Pet in­sur­ance

Man’s best friend is a com­pan­ion at home and of­ten a pas­sen­ger in the car. Here’s how to keep your pooch com­fort­able — and safe


ASK any owner and they’ll say their dog is part of the fam­ily — yet most have no idea how to en­sure the pet’s com­fort on car trips and sur­vival in an ac­ci­dent.

We buckle up, check our kids’ re­straints are prop­erly fas­tened and then let the pooch wan­der around the cabin or in the tray with­out pro­tec­tion.

And pets need pro­tec­tion in a car crash, as they are sub­ject to the same de­cel­er­a­tion as hu­man oc­cu­pants.

More than 5000 pets are hurt or killed in crashes in Aus­tralia each year. Spinal and leg in­juries, the most com­mon, are painful, long-term mat­ters that are ex­pen­sive to treat.

Res­train­ing your beloved pooch in the first place is a far less costly ex­er­cise, one that could spare you not just from vet­eri­nary bills but from traf­fic fines. It is il­le­gal for a pet to not be prop­erly re­strained — and that ab­so­lutely means not sit­ting on the driver’s lap.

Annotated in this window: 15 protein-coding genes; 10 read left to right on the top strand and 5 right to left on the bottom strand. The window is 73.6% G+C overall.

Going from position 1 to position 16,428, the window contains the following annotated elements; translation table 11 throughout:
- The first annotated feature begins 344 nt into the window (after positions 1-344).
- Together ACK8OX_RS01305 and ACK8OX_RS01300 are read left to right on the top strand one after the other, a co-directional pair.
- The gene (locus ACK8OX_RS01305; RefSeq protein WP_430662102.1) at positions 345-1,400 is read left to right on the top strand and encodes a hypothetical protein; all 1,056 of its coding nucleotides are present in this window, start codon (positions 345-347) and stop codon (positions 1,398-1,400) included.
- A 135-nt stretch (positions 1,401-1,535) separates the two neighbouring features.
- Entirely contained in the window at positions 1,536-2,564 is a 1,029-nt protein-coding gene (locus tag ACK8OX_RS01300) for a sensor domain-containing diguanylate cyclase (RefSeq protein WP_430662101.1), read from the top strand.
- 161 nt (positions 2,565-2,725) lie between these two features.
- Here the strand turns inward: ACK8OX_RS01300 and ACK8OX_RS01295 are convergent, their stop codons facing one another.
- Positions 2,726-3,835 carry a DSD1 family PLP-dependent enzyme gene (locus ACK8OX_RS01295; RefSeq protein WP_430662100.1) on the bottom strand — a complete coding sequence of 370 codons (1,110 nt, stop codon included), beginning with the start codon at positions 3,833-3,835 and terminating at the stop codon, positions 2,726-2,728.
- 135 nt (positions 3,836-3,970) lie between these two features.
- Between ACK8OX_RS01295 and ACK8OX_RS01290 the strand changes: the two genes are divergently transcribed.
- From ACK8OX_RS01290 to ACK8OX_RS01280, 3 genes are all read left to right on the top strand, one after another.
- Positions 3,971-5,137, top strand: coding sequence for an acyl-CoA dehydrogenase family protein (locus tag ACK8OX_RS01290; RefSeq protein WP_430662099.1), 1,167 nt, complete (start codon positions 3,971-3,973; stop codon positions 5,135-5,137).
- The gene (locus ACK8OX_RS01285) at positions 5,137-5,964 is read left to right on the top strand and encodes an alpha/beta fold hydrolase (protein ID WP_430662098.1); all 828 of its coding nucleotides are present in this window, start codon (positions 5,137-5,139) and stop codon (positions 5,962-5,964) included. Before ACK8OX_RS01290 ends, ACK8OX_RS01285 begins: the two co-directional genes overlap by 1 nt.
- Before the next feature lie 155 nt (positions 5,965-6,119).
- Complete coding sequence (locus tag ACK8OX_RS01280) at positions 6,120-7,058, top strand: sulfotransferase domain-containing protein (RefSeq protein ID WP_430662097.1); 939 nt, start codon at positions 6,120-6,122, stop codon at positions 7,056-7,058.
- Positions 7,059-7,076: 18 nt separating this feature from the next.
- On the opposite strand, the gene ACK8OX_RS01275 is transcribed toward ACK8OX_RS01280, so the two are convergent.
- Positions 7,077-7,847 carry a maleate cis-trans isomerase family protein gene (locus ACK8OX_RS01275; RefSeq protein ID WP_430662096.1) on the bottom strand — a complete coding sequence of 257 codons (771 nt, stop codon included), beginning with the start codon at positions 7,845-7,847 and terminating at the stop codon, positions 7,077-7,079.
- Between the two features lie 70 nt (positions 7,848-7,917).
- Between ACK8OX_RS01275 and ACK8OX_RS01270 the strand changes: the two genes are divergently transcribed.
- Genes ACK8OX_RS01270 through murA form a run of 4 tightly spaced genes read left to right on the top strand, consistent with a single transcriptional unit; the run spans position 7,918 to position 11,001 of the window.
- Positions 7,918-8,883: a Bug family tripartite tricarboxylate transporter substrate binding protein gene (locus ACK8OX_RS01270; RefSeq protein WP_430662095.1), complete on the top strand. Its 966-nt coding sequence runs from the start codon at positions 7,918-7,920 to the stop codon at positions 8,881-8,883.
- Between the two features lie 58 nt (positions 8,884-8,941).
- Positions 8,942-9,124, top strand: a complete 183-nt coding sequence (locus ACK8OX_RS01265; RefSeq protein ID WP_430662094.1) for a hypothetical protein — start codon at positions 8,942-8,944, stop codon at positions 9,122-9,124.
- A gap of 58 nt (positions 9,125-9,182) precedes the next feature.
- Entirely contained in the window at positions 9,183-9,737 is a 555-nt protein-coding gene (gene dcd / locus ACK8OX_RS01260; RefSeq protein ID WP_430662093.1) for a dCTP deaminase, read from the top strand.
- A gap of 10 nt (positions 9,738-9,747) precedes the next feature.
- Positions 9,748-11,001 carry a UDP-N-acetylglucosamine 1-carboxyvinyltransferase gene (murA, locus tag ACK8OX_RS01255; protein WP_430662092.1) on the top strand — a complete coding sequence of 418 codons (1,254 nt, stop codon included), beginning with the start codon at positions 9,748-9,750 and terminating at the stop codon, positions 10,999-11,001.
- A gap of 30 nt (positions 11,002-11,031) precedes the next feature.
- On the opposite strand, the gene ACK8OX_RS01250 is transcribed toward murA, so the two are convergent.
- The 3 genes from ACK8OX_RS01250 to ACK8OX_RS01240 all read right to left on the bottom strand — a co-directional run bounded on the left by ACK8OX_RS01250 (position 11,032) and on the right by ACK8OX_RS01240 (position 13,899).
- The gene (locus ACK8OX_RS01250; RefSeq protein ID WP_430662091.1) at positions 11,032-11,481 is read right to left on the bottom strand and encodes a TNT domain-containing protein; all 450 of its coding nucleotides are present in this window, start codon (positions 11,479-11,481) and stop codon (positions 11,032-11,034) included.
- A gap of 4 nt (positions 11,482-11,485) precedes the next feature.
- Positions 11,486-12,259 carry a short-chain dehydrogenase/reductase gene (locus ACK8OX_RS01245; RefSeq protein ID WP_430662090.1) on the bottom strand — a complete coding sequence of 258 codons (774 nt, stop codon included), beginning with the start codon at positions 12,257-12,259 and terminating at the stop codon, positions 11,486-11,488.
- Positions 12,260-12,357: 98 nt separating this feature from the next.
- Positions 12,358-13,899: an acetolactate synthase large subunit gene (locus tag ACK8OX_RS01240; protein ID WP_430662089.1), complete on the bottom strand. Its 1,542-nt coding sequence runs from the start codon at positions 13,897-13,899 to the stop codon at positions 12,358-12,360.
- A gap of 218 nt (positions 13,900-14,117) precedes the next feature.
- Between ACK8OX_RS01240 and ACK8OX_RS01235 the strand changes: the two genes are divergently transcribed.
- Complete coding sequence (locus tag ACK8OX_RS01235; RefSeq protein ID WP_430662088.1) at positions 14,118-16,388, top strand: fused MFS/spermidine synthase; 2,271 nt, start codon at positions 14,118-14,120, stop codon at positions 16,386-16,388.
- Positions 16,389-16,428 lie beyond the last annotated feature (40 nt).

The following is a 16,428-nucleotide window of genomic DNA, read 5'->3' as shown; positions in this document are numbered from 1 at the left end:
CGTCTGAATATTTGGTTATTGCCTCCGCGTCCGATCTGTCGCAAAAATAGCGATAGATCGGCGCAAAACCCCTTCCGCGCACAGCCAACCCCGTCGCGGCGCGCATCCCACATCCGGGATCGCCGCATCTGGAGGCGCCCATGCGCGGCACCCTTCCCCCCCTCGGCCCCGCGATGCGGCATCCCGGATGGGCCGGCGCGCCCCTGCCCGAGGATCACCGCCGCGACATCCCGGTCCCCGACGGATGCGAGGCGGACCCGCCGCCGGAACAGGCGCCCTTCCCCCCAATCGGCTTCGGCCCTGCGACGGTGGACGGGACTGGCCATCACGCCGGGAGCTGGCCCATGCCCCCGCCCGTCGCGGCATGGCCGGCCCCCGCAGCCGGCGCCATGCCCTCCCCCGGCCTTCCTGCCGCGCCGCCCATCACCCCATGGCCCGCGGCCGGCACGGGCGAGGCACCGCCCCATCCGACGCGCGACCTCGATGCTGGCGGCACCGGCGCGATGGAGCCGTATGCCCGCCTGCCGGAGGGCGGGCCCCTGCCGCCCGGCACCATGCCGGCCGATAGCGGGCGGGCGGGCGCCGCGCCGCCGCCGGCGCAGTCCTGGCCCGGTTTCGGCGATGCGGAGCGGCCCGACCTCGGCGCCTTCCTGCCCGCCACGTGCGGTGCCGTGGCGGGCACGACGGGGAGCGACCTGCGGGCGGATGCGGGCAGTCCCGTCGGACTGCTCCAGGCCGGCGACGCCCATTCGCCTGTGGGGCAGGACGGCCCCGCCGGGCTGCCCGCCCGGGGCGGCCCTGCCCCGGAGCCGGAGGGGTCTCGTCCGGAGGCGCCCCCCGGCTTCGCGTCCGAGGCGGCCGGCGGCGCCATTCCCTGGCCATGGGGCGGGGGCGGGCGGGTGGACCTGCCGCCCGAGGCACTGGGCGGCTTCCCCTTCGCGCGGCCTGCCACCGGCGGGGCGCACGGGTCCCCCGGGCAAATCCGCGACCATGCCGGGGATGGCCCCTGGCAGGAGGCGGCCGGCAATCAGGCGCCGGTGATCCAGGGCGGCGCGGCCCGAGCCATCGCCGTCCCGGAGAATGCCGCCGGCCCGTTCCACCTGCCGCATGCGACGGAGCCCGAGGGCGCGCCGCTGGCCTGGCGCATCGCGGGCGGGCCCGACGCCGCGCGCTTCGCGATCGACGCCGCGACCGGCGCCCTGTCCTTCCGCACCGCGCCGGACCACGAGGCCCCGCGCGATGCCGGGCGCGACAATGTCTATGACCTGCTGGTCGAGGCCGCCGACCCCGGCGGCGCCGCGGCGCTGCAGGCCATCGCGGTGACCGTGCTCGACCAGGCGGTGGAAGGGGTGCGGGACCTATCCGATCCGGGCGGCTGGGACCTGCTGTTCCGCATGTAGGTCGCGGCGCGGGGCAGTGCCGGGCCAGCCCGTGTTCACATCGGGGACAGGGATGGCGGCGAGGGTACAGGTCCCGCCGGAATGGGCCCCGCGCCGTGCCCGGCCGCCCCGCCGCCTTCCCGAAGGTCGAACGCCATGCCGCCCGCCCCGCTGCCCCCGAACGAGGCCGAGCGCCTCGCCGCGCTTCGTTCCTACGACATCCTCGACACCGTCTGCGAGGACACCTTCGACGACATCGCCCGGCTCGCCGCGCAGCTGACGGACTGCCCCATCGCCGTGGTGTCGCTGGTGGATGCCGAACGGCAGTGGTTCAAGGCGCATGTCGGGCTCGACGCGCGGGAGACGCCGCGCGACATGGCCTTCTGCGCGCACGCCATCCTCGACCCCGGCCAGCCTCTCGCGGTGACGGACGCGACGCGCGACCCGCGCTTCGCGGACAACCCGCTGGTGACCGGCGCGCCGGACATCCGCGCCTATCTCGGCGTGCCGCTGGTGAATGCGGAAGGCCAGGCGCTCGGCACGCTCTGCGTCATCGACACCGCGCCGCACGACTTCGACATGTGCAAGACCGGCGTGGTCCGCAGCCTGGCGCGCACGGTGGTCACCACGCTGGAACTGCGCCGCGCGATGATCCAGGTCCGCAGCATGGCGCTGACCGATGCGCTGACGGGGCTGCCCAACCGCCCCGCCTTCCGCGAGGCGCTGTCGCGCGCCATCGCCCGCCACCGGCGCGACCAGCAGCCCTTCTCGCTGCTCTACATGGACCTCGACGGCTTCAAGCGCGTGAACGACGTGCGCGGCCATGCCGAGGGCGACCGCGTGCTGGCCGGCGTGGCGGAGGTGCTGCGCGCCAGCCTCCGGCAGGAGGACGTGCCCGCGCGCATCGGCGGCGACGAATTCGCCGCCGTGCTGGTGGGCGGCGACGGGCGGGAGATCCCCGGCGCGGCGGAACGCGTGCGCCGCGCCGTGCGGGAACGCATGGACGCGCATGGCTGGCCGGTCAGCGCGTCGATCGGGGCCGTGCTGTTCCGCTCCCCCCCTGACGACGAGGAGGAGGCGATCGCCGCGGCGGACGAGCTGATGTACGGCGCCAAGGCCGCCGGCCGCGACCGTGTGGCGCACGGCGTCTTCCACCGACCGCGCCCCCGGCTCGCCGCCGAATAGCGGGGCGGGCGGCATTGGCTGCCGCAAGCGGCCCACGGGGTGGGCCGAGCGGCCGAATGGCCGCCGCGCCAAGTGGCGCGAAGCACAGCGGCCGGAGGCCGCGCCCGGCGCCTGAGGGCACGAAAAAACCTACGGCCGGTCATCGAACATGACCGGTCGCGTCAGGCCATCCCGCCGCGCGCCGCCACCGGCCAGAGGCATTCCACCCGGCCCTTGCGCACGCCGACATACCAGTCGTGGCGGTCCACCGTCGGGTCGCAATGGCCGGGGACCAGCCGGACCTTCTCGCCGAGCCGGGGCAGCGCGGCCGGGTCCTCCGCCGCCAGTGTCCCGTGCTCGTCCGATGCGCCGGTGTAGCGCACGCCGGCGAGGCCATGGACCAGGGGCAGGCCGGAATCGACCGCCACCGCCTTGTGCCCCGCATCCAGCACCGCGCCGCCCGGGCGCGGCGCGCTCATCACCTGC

Fines and de­merit points ap­ply and the con­se­quences can in­clude jail time un­der the pre­ven­tion of cru­elty to an­i­mals pro­vi­sions if your pet is in­jured or hurts some­one else dur­ing a col­li­sion.

There is no of­fi­cial stan­dard for pet re­straints, mean­ing the qual­ity of prod­ucts varies from rub­bish to ro­bust.

The NRMA high­lighted the prob­lem in 2013 when it tested 25 dog re­straints. Only two, the Pu­rina Roadie and Sleep­y­pod Clickit, re­strained the an­i­mal in both a sim­u­lated 20km/h crash and a “drop” test at 35km/h.

NRMA en­gi­neers iden­ti­fied the plas­tic buck­les, sim­i­lar to those found on back­packs, as the weak link in the other prod­ucts.

These buck­les gave way when the test dummy an­i­mal’s weight abruptly hit them,

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